|(a) Interceptor tank design. Septic tanks used as interceptor
tanks must be designed and constructed according to §285.32(b)(1)
of this title (relating to Criteria for Sewage Treatment Systems).
(1) An outlet of an interceptor tank must have a commercially
available effluent filter designed to remove particles larger than
(2) The volume of an equivalent dwelling unit (EDU)
interceptor tank must be based on the criteria in Chapter 285 of this
title (relating to On-Site Sewage Facilities).
(3) The volume of a multiple equivalent dwelling unit
(MEDU) interceptor tank must be calculated using the following equations:
(b) Pretreatment units.
(1) A non-residential contributor to an alternative
collection system must provide a method for trapping and removing
fats, oils, and grease (FOG) from the wastewater before the wastewater
enters an interceptor tank.
(2) A pretreatment unit must have at least two compartments.
(3) The primary compartment volume must be at least
60% of the total tank volume.
(4) A grease trap must meet the same requirements as
an interceptor tank with regard to water tightness, materials of construction,
and access to contents.
(5) FOG retention capacity, in pounds, must be at least
twice the pretreatment unit's flow capacity, in gallons per minute.
The FOG retention capacity of a grease trap is the amount of FOG that
it can hold before its efficiency drops below 90%.
(6) Plumbing for a pretreatment unit must be designed
to prevent wastes, other than FOG, from entering the pretreatment
(7) A pretreatment unit must be designed to allow monitoring
of the sludge and FOG levels.
(c) Service pipe design.
(1) Pipe materials used for service pipe must meet
or exceed the performance characteristics of American Society for
Testing and Materials (ASTM) D 2241 Class 200 polyvinyl chloride (PVC)
(2) An interceptor tank must include a pumping unit
if the interceptor tank's outlet elevation is below the main pipe
elevation or if the hydraulic grade line is within a depressed section
of a main pipe.
(3) A service pipe for an EDU or MEDU must be sized
to transport the highest flow expected from the building, but must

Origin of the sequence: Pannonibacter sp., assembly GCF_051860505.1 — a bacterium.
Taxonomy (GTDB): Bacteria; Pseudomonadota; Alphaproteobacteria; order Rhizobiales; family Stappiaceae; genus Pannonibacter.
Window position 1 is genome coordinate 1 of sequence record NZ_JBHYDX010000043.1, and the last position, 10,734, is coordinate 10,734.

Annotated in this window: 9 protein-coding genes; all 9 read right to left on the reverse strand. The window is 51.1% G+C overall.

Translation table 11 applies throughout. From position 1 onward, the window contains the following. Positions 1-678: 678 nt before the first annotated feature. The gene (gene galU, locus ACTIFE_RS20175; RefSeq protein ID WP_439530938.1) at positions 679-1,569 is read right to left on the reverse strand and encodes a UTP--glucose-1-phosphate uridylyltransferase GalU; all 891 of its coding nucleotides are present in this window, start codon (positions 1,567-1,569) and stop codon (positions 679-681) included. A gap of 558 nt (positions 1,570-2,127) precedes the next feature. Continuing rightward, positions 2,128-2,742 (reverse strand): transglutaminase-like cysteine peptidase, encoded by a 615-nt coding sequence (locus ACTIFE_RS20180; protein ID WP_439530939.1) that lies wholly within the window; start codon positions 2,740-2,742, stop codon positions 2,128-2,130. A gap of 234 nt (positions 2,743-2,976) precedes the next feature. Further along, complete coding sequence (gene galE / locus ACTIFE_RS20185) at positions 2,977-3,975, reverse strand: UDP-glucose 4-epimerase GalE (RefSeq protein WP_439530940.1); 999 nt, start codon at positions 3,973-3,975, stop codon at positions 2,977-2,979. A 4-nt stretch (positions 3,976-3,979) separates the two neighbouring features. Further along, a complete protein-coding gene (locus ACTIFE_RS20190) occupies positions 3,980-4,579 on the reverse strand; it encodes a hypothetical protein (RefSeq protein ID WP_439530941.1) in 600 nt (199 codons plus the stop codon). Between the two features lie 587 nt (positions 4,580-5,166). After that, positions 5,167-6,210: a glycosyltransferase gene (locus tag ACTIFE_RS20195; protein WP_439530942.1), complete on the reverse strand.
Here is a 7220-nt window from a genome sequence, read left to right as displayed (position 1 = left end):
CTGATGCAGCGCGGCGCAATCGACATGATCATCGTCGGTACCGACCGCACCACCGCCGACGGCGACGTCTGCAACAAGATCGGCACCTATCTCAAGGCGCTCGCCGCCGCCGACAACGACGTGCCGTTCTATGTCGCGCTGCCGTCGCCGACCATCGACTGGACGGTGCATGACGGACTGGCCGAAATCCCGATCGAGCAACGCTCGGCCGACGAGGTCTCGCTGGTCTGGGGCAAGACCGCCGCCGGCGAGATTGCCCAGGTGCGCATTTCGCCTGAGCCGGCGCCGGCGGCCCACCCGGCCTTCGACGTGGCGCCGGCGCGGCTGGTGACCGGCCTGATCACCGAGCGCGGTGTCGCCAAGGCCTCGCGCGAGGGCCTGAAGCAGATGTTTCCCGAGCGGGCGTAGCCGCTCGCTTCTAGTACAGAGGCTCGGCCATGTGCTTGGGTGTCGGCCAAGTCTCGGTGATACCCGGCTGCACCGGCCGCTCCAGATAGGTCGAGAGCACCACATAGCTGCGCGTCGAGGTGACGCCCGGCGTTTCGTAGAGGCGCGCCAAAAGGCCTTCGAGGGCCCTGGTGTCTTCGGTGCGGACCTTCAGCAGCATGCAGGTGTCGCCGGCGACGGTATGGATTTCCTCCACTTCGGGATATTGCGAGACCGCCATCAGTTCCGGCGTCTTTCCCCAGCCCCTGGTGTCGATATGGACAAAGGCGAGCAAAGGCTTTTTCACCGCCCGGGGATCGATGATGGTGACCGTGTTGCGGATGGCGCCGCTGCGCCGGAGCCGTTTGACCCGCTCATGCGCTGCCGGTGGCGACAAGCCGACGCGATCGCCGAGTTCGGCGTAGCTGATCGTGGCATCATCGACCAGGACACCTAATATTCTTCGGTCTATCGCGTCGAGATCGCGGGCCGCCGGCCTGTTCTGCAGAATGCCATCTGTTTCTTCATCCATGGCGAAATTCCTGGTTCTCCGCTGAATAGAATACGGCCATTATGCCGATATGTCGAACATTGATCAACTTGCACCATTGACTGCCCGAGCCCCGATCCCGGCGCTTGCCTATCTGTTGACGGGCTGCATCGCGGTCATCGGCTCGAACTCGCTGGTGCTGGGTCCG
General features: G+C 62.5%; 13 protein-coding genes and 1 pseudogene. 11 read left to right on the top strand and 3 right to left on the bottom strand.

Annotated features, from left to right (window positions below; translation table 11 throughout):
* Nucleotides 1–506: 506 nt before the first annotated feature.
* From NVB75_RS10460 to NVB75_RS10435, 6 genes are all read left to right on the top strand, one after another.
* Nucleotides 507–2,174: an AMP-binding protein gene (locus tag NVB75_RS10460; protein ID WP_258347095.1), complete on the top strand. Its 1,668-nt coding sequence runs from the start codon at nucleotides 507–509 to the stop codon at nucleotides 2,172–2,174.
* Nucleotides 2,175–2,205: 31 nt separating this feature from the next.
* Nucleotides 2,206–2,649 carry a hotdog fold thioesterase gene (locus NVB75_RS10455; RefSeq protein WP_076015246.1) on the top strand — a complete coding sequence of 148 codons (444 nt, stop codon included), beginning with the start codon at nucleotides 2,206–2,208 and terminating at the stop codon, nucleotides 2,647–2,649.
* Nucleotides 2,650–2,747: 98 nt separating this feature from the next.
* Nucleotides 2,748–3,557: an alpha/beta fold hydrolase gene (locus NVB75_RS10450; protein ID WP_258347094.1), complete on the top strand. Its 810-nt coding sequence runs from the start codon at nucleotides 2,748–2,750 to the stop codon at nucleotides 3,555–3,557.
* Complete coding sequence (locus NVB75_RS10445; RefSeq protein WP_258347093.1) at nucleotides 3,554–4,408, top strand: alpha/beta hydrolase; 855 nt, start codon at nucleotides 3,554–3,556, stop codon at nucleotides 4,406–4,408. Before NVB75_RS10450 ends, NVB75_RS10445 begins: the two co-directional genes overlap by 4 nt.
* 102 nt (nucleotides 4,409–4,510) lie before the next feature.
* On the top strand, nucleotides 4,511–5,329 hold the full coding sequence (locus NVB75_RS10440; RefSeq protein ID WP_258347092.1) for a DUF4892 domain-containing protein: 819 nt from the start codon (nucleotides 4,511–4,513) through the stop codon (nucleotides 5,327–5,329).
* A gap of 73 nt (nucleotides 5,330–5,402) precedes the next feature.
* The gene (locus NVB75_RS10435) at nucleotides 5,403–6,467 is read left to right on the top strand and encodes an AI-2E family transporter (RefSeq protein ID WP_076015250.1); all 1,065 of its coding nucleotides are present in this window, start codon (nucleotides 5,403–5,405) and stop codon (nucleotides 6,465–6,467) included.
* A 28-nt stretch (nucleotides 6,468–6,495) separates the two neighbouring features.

not be less than 2.0 inches in diameter.
(4) The diameter of a service pipe must be no greater
than the diameter of the collection pipe it is connected to.
(5) A service pipe of an interceptor tank that is subject
to periodic backflow must include a check valve that:
(A) is located immediately adjacent to the collection
(B) is made from a corrosion-resistant material;
(C) provides an unobstructed flow way; and
(D) is a swing type valve with an external position
indicator to show the open and closed positions.
(d) Collection system design.
(1) Hydraulic design.
(A) A small diameter effluent sewer (SDES) system with
open channel flow must use a design depth of flow of 100% of the pipe
(B) The minimum flow velocity in a collection pipe
must be no less than 1.0 foot per second (fps).
(C) The maximum flow velocity in any portion of an
SDES system is 8.0 fps without thrust restraint and 13.0 fps with
(D) The engineering report must include velocity calculations
for each pipe segment.
(E) The elevation of the hydraulic grade-line at peak
flow must be lower than an outlet invert of any upstream interceptor
tank, unless the interceptor tank has on-site conveyance equipment.
(F) The engineering report must include an analysis
for each pipe showing the hydraulic grade line, energy grade line,
and ground elevation in relationship to the outlet elevation of each
interceptor tank being served by a collection pipe.
(G) The engineering report must include an engineer's
analysis of each segment of a variable grade effluent sewer.
(H) Open pipe flow design must use a Manning's "n"
value of 0.013.
(I) Pressure flow design must use a Hazen-Williams
"C" value of 120.
(J) No pipe in an SDES may be smaller than 2.0 inches
(2) Vertical Alignment.
(A) The vertical alignment of an SDES may be variable;
however, the overall downhill gradient must allow the pipe to transport
the peak flow.
(B) Venting must be provided upstream and downstream
of pipe segments that are below the hydraulic grade line.
(C) The pipes must have a uniform profile (i.e., no
abrupt or sharp changes in vertical direction).
(D) A collection pipe must have a cleanout that extends
to ground level and terminates in a watertight valve box at:
(i) an upstream terminus;
(ii) a minor junction;
(iii) a change in pipe diameter; and
(iv) intervals of no more than 1,000 feet.
(E) Venting at a collection pipe summit must use a
wastewater service air release valve or a combination air release
and vacuum valve. The valve must be constructed of corrosion-resistant
material and located in a vault.
(F) Pipe material used in a collection system must
meet the performance requirements of ASTM D 3034 SDR 26 PVC pipe,
except for any segment under pressure flow conditions. Under pressure
flow conditions, pipe material must meet the performance requirements
of ASTM D 2241 Class 200 PVC pipe.
(3) Odor Control. A collection pipe must have permanent
odor control devices attached to the line and must prevent nuisance
odors. Odor control devices must be accessible for maintenance.